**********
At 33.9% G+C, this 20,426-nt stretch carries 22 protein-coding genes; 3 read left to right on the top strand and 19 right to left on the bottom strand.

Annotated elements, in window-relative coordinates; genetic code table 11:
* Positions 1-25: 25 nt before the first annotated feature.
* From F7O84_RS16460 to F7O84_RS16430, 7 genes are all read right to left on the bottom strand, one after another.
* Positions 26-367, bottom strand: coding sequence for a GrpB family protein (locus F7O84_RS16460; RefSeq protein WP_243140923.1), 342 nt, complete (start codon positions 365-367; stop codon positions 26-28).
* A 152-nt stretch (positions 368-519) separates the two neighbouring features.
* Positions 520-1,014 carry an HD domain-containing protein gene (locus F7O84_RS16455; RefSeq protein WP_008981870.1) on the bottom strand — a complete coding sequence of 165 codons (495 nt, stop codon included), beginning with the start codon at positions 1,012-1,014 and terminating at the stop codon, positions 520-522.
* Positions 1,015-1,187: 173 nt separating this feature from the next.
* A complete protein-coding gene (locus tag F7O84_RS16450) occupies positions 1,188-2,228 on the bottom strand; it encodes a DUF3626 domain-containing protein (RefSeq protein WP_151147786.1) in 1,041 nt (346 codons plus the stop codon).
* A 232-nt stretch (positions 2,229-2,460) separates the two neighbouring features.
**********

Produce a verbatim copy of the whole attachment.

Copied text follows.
At 33.9% G+C, this 20,426-nt stretch carries 22 protein-coding genes; 3 read left to right on the top strand and 19 right to left on the bottom strand.

Annotated elements, in window-relative coordinates; genetic code table 11:
* Positions 1-25: 25 nt before the first annotated feature.
* From F7O84_RS16460 to F7O84_RS16430, 7 genes are all read right to left on the bottom strand, one after another.
* Positions 26-367, bottom strand: coding sequence for a GrpB family protein (locus F7O84_RS16460; RefSeq protein WP_243140923.1), 342 nt, complete (start codon positions 365-367; stop codon positions 26-28).
* A 152-nt stretch (positions 368-519) separates the two neighbouring features.
* Positions 520-1,014 carry an HD domain-containing protein gene (locus F7O84_RS16455; RefSeq protein WP_008981870.1) on the bottom strand — a complete coding sequence of 165 codons (495 nt, stop codon included), beginning with the start codon at positions 1,012-1,014 and terminating at the stop codon, positions 520-522.
* Positions 1,015-1,187: 173 nt separating this feature from the next.
* A complete protein-coding gene (locus tag F7O84_RS16450) occupies positions 1,188-2,228 on the bottom strand; it encodes a DUF3626 domain-containing protein (RefSeq protein WP_151147786.1) in 1,041 nt (346 codons plus the stop codon).
* A 232-nt stretch (positions 2,229-2,460) separates the two neighbouring features.